If Turkey’s hostile relationship with some Gulf countries is beginning to thaw, the new dynamics could bring a boost in defense and aerospace exports, particularly to Saudi and Emirati markets, Turkish officials and industry sources told Defense News.
Although a new understanding between the countries — which is being negotiated through both official and unofficial channels — looks premature, it could accelerate in the coming months, a Turkish diplomat said.
“We need to see more confidence-building steps] from our counterparts,” he explained.
Saudi Arabia and its Gulf ally the United Arab Emirates recently ended their rift with one of Turkey’s staunchest allies, Qatar. Relations had also soured between the two Middle Eastern powerhouses and Turkey.
“The end of the Gulf rift will create a more positive set of relations between Turkey and Saudi Arabia,” Turkish Foreign Minister Mevlut Cavusoglu said.
Many of these countries have been on opposing sides in recent years.
Turkey and Qatar have been the top political supporters of the Palestinian militant group Hamas and the Egyptian religiopolitical organization Muslim Brotherhood; Saudi Arabia, the UAE and Egypt view these Islamist groups as terrorist entities. The Gulf heavyweights and the Turkey-Qatar pact have also supported rival groups in the Libyan civil war. And while Turkey has advocated for the isolation of Israel, rival Gulf states and Egypt have taken steps to normalize their relationship with the Jewish state.
“Any potential normalization between Turkey and its Gulf rivals] is not yet mature enough to justify a high-profile Turkish presence at IDEX,” said a Turkish presidential aide who works on a defense industry portfolio. “We must be patient to see more.”
Eleven Turkish defense companies are expected to exhibit their products at the International Defence Exhibition & Conference, which will take place Feb. 21-25 in Abu Dhabi. Ten of the Turkish exhibitors are small companies. Otokar, a top armored vehicles producer, is among them.
“The potential détente has not yet reached any official level … it has no governmental support yet,” the Turkish diplomat said. “However that does not mean there won’t be governmental support. We favor good relations within the Islamic world.”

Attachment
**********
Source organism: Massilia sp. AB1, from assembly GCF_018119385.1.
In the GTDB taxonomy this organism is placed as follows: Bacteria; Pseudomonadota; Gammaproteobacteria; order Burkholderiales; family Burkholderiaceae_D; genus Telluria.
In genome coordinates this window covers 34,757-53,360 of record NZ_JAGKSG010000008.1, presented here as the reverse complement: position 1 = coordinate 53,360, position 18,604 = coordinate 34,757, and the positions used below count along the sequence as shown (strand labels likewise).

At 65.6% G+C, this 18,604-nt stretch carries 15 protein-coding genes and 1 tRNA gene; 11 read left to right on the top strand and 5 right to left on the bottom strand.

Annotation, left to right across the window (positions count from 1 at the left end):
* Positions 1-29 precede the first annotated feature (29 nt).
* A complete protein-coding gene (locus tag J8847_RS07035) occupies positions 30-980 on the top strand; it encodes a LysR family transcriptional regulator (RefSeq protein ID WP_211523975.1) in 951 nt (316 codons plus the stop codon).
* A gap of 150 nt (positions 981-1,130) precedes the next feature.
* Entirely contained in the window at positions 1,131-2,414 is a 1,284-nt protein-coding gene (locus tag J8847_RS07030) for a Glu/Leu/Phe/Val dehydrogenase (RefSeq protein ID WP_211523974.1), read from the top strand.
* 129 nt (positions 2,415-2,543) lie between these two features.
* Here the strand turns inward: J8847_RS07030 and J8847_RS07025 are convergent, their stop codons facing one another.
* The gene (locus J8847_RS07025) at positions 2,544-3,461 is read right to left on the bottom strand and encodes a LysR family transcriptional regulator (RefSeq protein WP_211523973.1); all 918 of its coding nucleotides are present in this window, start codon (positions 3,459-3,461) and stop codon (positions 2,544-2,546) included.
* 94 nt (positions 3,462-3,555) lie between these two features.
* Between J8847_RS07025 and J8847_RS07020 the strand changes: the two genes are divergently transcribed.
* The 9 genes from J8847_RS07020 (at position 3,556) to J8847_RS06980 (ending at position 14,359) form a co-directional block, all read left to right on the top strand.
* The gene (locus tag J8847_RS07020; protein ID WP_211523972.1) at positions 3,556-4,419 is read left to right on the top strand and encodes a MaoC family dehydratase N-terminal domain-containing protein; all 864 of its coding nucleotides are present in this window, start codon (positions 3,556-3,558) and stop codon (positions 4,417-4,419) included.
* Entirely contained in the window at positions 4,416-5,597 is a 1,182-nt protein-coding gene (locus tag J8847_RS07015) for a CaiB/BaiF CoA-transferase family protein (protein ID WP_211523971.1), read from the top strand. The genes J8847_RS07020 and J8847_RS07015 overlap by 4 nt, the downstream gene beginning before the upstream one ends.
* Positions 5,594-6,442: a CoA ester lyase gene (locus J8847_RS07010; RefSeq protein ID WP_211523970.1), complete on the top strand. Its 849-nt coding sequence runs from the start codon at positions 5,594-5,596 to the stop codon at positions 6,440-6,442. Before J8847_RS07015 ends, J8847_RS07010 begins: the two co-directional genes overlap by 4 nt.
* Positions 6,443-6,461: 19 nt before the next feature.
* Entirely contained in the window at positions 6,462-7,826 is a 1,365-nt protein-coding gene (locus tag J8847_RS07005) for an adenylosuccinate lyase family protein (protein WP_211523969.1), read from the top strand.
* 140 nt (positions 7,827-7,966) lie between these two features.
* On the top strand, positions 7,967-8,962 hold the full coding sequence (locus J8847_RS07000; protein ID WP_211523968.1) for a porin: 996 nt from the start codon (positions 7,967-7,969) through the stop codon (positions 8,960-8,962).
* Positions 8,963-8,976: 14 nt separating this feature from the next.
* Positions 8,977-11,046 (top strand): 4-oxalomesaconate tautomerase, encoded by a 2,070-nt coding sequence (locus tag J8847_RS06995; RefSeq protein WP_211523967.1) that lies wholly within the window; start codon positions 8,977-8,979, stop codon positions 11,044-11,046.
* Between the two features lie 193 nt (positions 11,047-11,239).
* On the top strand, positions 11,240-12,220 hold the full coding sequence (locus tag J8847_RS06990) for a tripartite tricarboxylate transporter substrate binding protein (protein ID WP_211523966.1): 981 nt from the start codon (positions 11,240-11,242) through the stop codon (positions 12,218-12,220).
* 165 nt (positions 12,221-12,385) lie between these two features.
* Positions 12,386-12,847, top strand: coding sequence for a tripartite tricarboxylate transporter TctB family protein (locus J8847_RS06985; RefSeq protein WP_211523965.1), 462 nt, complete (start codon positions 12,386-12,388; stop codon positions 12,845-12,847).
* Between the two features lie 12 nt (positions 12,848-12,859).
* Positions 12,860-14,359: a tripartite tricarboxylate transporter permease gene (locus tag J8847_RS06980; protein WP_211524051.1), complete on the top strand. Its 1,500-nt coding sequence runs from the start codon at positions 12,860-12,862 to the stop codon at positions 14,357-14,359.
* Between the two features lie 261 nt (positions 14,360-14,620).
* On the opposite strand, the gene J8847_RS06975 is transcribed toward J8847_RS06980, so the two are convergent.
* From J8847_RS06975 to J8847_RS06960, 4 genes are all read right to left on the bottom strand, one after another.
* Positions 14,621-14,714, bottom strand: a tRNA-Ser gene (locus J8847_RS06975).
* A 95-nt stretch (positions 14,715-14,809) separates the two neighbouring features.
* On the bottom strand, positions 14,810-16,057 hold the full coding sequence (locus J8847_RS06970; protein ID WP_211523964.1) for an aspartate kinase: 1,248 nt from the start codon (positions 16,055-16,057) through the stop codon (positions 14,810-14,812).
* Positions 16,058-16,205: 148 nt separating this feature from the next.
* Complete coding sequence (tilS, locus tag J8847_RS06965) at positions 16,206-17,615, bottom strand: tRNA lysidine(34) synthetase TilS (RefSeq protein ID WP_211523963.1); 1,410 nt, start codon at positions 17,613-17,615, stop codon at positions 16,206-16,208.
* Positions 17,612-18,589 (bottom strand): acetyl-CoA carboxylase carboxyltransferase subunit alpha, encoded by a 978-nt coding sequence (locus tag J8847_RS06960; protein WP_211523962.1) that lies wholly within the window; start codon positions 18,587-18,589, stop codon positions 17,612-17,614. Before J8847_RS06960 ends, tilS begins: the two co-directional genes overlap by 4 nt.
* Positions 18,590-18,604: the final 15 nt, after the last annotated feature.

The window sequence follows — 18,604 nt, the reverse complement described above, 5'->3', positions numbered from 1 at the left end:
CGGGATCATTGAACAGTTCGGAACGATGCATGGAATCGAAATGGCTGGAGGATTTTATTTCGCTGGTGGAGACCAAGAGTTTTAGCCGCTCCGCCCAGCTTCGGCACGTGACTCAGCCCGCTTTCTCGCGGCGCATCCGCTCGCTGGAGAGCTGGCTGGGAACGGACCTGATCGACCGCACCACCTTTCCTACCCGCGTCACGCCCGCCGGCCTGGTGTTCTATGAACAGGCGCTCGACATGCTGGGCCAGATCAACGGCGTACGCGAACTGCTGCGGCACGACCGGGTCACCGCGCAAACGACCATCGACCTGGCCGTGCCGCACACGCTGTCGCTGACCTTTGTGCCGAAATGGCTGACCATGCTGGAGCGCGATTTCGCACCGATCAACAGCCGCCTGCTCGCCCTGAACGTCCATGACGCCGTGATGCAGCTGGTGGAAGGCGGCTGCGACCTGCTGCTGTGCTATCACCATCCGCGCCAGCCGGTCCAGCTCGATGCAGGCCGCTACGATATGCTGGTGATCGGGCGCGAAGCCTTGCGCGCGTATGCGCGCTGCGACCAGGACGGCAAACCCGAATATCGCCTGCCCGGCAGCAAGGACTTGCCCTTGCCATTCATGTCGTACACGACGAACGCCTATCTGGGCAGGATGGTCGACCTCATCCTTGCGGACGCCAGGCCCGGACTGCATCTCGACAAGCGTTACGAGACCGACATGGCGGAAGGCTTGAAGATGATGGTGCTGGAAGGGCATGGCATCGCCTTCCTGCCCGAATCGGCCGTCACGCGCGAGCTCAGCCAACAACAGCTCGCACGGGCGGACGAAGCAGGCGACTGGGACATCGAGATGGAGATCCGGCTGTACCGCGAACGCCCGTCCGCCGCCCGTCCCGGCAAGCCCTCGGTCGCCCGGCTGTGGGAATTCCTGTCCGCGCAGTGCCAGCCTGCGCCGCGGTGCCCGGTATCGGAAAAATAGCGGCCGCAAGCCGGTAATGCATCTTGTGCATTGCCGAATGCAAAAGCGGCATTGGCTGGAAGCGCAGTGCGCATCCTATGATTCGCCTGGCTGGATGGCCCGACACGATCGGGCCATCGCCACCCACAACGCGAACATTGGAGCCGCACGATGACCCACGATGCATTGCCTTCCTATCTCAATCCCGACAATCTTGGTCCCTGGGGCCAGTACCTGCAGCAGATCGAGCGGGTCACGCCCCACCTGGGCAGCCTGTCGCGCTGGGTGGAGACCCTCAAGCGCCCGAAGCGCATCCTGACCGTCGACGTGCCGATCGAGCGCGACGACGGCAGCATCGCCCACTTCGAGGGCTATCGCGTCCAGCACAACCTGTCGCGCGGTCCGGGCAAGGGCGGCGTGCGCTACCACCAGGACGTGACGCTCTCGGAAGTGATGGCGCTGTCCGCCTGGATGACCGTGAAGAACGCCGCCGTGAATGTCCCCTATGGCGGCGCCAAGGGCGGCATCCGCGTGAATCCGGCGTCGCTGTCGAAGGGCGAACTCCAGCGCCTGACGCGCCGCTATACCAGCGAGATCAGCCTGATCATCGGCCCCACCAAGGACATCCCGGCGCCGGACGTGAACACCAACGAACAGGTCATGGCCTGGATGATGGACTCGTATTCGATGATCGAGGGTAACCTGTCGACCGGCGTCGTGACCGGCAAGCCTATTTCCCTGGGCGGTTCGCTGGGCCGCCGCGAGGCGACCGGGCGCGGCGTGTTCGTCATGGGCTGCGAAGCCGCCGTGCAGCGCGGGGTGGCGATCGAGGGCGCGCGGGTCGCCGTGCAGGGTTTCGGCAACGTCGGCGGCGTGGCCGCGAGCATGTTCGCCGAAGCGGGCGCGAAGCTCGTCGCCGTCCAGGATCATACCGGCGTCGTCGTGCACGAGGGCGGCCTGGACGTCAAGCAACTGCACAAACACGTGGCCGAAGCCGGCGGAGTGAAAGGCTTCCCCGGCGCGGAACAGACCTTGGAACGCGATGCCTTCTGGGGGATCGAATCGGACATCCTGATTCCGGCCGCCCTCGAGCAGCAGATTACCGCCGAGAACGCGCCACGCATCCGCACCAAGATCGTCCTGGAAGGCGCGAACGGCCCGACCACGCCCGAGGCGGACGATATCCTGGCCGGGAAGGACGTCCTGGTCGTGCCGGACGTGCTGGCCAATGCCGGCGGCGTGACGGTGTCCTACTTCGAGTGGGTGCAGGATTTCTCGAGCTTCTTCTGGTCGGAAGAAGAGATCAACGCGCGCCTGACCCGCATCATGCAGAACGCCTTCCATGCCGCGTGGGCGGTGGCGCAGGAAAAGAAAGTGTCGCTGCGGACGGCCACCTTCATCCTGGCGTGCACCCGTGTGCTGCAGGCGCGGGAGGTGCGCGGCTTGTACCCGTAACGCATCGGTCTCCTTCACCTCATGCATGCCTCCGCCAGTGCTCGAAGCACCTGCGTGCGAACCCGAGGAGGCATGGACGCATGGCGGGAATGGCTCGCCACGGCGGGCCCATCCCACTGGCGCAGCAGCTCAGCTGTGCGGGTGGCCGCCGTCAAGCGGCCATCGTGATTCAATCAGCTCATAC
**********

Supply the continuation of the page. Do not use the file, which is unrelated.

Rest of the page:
But with normalized relations, Turkey would see a “big boost” in its exports to those countries, the presidential aide noted.
“They are big markets, And Turkish manufacturers have combat-proven solutions to meet their requirements,” the aide said. “Turkish companies did well even during the COVID-19 crisis.”
According to the Turkish Exporters’ Assembly, defense and aerospace exports fell by about 17 percent to $2.279 billion in 2020, from $2.74 billion in 2019. The United States was the top market for Turkish exporters, with $748 million in business.
Despite political tension, the UAE became Turkey’s third-largest export market, with $200 million in sales.
“The UAE has been procuring from those Turkish companies known to have been hostile to the Turkish government,” an industry source said. “With normalization, those ‘government-friendly’ Turkish manufacturers too may come into the business cycle. And they are big ones.”
The presidential aide estimated an added export volume of nearly $1 billion to a few Gulf and Arab countries if Turkey improves political relations with these presently rival states. He said potential equipment in this potential new export spree would include corvettes, frigates, helicopters, armored vehicles and drones.
During the past few years, tensions rose so sharply between Turkey and the bloc of Gulf countries and Egypt that these Arab nations launched official and unofficial boycotts on Turkey’s civilian exports, hurting scores of Turkish producers.
One reason Turkey wants to reduce regional tension is the isolation it has recently experienced, through sanctions issued by Russia, the United States and the European Union. In addition, the U.S. suspended Turkey’s partnership in the American-led, multinational Joint Strike Fighter program that builds the F-35 Lightning II.
As for where Qatar stands, Turkish academic Barıs Adibelli said it is likely the country will perform the role of broker between Turkey and the Gulf bloc.